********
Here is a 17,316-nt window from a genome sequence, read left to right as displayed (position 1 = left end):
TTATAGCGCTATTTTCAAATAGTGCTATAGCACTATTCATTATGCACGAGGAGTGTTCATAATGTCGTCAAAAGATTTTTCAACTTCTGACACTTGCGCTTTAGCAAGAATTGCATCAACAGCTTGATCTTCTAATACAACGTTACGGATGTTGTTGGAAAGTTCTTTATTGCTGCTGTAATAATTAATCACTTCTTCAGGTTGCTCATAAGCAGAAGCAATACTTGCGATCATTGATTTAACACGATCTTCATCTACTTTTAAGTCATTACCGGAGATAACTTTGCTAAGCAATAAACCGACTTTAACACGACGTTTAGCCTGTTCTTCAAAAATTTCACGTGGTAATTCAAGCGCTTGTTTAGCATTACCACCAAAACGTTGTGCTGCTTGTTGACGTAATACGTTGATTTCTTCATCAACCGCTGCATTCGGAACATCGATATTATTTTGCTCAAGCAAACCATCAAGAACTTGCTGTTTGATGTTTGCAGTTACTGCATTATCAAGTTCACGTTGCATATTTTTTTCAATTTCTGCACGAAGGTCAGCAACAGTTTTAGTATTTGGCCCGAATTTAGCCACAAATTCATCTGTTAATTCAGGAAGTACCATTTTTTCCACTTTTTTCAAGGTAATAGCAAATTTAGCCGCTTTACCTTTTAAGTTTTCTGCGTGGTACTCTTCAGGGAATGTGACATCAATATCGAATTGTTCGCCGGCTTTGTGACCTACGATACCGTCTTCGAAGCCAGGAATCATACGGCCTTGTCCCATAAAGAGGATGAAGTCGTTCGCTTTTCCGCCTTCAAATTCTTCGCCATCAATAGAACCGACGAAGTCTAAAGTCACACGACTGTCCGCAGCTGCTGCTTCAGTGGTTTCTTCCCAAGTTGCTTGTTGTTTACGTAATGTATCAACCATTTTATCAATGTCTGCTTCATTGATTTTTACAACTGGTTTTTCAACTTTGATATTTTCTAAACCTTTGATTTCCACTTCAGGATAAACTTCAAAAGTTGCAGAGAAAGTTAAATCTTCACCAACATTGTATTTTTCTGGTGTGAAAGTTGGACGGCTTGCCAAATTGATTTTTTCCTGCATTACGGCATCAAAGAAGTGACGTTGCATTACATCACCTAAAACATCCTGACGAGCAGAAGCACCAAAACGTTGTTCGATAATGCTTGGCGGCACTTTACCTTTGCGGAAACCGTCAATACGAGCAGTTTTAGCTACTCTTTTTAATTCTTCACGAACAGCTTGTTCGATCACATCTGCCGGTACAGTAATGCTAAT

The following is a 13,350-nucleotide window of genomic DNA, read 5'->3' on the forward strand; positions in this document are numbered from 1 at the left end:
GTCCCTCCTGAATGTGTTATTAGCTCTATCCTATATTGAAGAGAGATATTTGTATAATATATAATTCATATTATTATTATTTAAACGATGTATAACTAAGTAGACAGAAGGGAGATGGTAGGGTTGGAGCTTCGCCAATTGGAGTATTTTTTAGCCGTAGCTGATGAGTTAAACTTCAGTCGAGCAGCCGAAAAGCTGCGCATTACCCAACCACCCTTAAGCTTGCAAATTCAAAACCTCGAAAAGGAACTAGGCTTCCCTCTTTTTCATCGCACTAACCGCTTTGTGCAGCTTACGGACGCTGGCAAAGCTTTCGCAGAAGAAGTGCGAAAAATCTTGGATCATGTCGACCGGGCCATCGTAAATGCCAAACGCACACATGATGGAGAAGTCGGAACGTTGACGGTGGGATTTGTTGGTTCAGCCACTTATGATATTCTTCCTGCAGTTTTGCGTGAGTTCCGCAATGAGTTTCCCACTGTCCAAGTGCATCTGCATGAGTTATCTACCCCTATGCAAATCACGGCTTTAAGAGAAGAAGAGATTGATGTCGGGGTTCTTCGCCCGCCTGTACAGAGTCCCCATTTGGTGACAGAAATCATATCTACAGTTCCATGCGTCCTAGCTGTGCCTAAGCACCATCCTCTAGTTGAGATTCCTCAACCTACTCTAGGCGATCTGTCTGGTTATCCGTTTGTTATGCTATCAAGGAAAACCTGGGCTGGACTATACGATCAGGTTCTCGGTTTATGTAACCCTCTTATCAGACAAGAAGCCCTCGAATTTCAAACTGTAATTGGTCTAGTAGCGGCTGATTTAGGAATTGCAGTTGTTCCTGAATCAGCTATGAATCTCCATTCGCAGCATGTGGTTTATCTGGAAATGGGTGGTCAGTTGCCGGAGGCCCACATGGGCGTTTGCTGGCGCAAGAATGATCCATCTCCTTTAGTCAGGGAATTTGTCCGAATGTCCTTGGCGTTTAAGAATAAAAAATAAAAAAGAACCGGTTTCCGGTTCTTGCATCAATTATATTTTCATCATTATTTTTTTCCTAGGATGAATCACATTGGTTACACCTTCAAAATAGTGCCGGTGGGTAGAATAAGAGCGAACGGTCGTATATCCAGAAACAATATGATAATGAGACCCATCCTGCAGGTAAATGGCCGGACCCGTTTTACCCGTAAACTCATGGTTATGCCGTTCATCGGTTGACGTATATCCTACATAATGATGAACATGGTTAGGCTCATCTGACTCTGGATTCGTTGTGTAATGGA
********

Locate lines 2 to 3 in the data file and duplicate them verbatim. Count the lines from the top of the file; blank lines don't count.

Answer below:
TTATAGCGCTATTTTCAAATAGTGCTATAGCACTATTCATTATGCACGAGGAGTGTTCATAATGTCGTCAAAAGATTTTTCAACTTCTGACACTTGCGCTTTAGCAAGAATTGCATCAACAGCTTGATCTTCTAATACAACGTTACGGATGTTGTTGGAAAGTTCTTTATTGCTGCTGTAATAATTAATCACTTCTTCAGGTTGCTCATAAGCAGAAGCAATACTTGCGATCATTGATTTAACACGATCTTCATCTACTTTTAAGTCATTACCGGAGATAACTTTGCTAAGCAATAAACCGACTTTAACACGACGTTTAGCCTGTTCTTCAAAAATTTCACGTGGTAATTCAAGCGCTTGTTTAGCATTACCACCAAAACGTTGTGCTGCTTGTTGACGTAATACGTTGATTTCTTCATCAACCGCTGCATTCGGAACATCGATATTATTTTGCTCAAGCAAACCATCAAGAACTTGCTGTTTGATGTTTGCAGTTACTGCATTATCAAGTTCACGTTGCATATTTTTTTCAATTTCTGCACGAAGGTCAGCAACAGTTTTAGTATTTGGCCCGAATTTAGCCACAAATTCATCTGTTAATTCAGGAAGTACCATTTTTTCCACTTTTTTCAAGGTAATAGCAAATTTAGCCGCTTTACCTTTTAAGTTTTCTGCGTGGTACTCTTCAGGGAATGTGACATCAATATCGAATTGTTCGCCGGCTTTGTGACCTACGATACCGTCTTCGAAGCCAGGAATCATACGGCCTTGTCCCATAAAGAGGATGAAGTCGTTCGCTTTTCCGCCTTCAAATTCTTCGCCATCAATAGAACCGACGAAGTCTAAAGTCACACGACTGTCCGCAGCTGCTGCTTCAGTGGTTTCTTCCCAAGTTGCTTGTTGTTTACGTAATGTATCAACCATTTTATCAATGTCTGCTTCATTGATTTTTACAACTGGTTTTTCAACTTTGATATTTTCTAAACCTTTGATTTCCACTTCAGGATAAACTTCAAAAGTTGCAGAGAAAGTTAAATCTTCACCAACATTGTATTTTTCTGGTGTGAAAGTTGGACGGCTTGCCAAATTGATTTTTTCCTGCATTACGGCATCAAAGAAGTGACGTTGCATTACATCACCTAAAACATCCTGACGAGCAGAAGCACCAAAACGTTGTTCGATAATGCTTGGCGGCACTTTACCTTTGCGGAAACCGTCAATACGAGCAGTTTTAGCTACTCTTTTTAATTCTTCACGAACAGCTTGTTCGATCACATCTGCCGGTACAGTAATGCTAAT

The following is a 13,350-nucleotide window of genomic DNA, read 5'->3' on the forward strand; positions in this document are numbered from 1 at the left end: